• To count by fives, press: 5 + = = =
  • To count by tens, press: 1 0 + = = =

Try this with your child and see the numbers ‘grow’ on the screen. Ask your child to stop and predict which number comes next, then find out.

Your child might like to say the numbers as they appear on the screen. She might also like to write them down on a long strip of paper. Ask, ‘Is there a pattern you can see?’

  • Try starting from a number like seven then counting by 2s, 5s, 10s and so on.
  • Try counting backwards from 1000 by 10s using the minus (–) key.

Using the calculator to play games
Back to zero: take turns to change one of the digits in a number to zero in one move. For example, when using the number 526, in order to change the 2 to a 0, you would subtract 20, resulting in 506. Keep going until the screen shows 0.

Everyday experiences with maths

The fridge list
You can look for opportunities to point out and respond to your child’s numeracy ideas. Encourage your child to ask questions to help him make sense of his everyday situations. Here are some examples of questions you can stick on your fridge:

  • How big is it?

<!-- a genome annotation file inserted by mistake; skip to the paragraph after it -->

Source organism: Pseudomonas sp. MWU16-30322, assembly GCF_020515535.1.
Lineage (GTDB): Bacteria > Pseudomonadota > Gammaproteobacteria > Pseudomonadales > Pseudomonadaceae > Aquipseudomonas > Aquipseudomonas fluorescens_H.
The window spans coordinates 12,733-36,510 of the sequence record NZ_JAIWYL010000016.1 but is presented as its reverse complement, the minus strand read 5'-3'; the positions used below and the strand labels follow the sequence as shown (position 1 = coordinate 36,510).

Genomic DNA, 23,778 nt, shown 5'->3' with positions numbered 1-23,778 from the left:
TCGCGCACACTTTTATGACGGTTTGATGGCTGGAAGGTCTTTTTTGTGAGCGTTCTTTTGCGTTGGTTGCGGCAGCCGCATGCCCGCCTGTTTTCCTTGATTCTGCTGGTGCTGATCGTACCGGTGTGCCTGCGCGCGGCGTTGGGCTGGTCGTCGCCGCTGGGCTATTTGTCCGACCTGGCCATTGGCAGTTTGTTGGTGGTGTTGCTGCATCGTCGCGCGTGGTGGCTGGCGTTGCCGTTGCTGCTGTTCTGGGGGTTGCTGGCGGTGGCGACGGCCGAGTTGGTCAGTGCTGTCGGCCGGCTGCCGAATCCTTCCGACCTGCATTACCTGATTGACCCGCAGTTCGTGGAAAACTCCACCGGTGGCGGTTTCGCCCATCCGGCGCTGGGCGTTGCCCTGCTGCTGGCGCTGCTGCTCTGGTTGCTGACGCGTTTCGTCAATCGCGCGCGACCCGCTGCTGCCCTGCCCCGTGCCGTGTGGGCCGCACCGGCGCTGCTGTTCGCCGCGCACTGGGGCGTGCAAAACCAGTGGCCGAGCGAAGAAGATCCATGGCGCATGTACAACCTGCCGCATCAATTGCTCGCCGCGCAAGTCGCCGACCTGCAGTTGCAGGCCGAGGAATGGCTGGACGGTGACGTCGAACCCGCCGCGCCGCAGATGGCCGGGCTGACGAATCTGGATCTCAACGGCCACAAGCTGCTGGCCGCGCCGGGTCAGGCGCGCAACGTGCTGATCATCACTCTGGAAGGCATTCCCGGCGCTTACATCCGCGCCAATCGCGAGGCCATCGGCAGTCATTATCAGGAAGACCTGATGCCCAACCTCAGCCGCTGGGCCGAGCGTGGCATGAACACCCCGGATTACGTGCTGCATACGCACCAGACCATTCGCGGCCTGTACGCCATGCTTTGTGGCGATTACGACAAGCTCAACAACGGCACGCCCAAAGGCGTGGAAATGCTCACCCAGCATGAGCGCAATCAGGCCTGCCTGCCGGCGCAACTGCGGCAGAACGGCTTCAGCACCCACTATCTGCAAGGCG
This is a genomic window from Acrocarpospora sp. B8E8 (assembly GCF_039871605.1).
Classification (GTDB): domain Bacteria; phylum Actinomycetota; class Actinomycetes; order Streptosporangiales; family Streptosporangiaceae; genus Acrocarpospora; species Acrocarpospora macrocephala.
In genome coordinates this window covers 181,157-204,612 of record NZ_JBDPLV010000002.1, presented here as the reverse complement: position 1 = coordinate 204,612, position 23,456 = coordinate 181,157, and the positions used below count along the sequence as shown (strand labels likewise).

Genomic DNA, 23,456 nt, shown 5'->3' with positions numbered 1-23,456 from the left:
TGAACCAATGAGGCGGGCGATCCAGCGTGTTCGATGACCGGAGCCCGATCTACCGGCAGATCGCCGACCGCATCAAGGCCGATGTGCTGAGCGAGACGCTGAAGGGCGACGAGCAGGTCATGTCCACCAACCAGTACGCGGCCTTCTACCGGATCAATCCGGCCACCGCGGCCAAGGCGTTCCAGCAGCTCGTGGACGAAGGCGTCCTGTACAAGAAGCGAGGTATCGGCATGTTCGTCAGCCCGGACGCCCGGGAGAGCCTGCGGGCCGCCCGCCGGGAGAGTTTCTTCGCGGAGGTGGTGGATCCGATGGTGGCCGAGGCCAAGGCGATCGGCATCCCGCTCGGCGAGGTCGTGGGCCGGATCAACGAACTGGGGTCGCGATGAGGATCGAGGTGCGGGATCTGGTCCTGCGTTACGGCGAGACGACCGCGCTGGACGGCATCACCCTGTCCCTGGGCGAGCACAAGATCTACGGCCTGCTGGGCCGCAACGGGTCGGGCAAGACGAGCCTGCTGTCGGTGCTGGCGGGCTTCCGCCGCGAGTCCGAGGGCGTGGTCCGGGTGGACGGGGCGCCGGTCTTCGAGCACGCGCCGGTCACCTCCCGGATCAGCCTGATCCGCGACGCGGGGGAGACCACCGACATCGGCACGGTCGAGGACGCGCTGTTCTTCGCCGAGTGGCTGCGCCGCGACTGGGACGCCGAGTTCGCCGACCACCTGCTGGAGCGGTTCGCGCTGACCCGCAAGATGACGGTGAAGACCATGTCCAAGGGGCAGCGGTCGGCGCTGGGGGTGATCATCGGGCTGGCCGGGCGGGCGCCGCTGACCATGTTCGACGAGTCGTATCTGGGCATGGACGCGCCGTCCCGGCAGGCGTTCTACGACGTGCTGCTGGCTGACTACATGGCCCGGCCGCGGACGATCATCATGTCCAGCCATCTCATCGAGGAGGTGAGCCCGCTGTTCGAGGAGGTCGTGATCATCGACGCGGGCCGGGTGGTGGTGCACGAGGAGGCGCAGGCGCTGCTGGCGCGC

• Does it fit?
  • Which way will I go?
  • Is it likely to happen?
  • Will there be enough?
  • How much is there?
  • What might happen if ...?
  • How do you know that?
  • How many?

When travelling

  • When taking a long car trip, involve your child in using a map. Ask if she can find the best way to get there.
  • When your child asks ‘How long will it take?’, show him how to use road signs and the map to find out.
  • When stopping to buy petrol ask, ‘Is the petrol cheaper or more expensive here than the last place we saw?’

Watching and playing sport

  • Look at scores during a game and ask, ‘Who might win? Why?’
  • Talk about times and records for major sporting events.
  • Ask, ‘How fast did they swim/run? Is it faster than last time?’
  • When going for a swim ask, ‘How deep is the water? How can you tell?’

At home

  • When talking about TV programs, you could ask, ‘How long is the program? Do we have time to watch it before we go out? What time does it start?’
  • Talk to your child about the strategies she uses in board, card and computer games.
  • Cook together, allowing your child to follow the recipe and to measure out the ingredients.

When shopping

  • ‘Have you got enough money to buy that?’
  • ‘Will you get any change? How much?’
  • ‘How much more will you need to buy another one?’
  • ‘What can you buy for $2.00?’
If you’d like to know more about maths or how you can help your child learn, contact his school or talk with his teacher.
  • Content supplied by Australian Government Department of Education
  • Last updated or reviewed 02-06-2014
  • Acknowledgements This information was reproduced from information brochures funded by the former Australian Government Department of Education, Science and Training (now the Department of Education) under the Australian Government’s Numeracy Research and Development Initiative.